var a = new Date(2013,1,9);
    var b = new Date(2013,1,9);
    alert (a==b); // false because the objects are not the same
    alert (a===b);  // false
    alert(''+a===''+b) // true
    
    </script>
    Add those two to your original example and you can easily see how == does not always produce the expected result whereas using === and converting to a specific type does give the right result in those instances where == gets it wrong.

    Allowing the == to do the conversion can also be confusing - '9'==9 converts the number to a string in JavaScript but in PHP the same comparison converts the string to a number. For someone used to one language learning the other this can lead to subtle differences from the expected result.
    Last edited by felgall; 02-08-2013 at 07:59 PM.
    Stephen
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    Don't forget to start your JavaScript code with "use strict"; which makes it easier to find errors in your code.

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    Senior Coder rnd me's Avatar
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    Quote Originally Posted by felgall View Post
    Allowing the == to do the conversion can also be confusing - '9'==9 converts the number to a string in JavaScript but in PHP the same comparison converts the string to a number. For someone used to one language learning the other this can lead to subtle differences from the expected result.
    what difference does it make how the conditional is internally decoded?

    The conditional's true/false result is the same either way under any scenario my feeble mind can imagine.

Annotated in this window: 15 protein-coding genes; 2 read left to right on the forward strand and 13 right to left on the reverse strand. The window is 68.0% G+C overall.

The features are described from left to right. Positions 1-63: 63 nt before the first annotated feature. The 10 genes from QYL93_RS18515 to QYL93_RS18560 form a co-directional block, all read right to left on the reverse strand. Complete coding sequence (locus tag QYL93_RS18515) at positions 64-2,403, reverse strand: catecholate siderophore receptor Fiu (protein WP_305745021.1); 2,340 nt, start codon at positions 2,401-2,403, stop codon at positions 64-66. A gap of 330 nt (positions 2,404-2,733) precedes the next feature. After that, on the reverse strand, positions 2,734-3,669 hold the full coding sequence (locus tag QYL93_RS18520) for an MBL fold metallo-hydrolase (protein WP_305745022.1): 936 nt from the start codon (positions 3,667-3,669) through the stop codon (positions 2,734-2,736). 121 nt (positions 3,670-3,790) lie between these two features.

if you wanted the string to become a number, simply add "+" to the equation: (+'9'==9). this forces a numerical conversion upon the string just before the comparison is assessed.


    i think one of the reasons people make mistakes like that in JS is because they used old-fashioned static typed languages first. boo on them. For people who start in JS, i don't see those mistakes happening very often. 1989 was a long time ago, let's all get our mental models caught up to dynamic data representation.
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    Here's a fun one to throw into the mix:
    Code:
    var a = parseFloat("77");
    var b = parseInt("77");
    if ( a===b ) { alert("Scares people used to strongly typed languages"); }
    I do have to agree with Philip: If we can have === and !==, then where in the heck are >== and <== ???

    Heh. And how can JS assure a type-checked < or > in any case?

    You almost wish that "strict" mode would also insist that comparisons don't work at all on values of different types. Or maybe I more than "almost" wish that, come to think of it.
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    Supreme Master coder! Philip M's Avatar
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    Quote Originally Posted by Old Pedant View Post
    Here's a fun one to throw into the mix:
    Code:
    var a = parseFloat("77");
    var b = parseInt("77");
    if ( a===b ) { alert("Scares people used to strongly typed languages"); }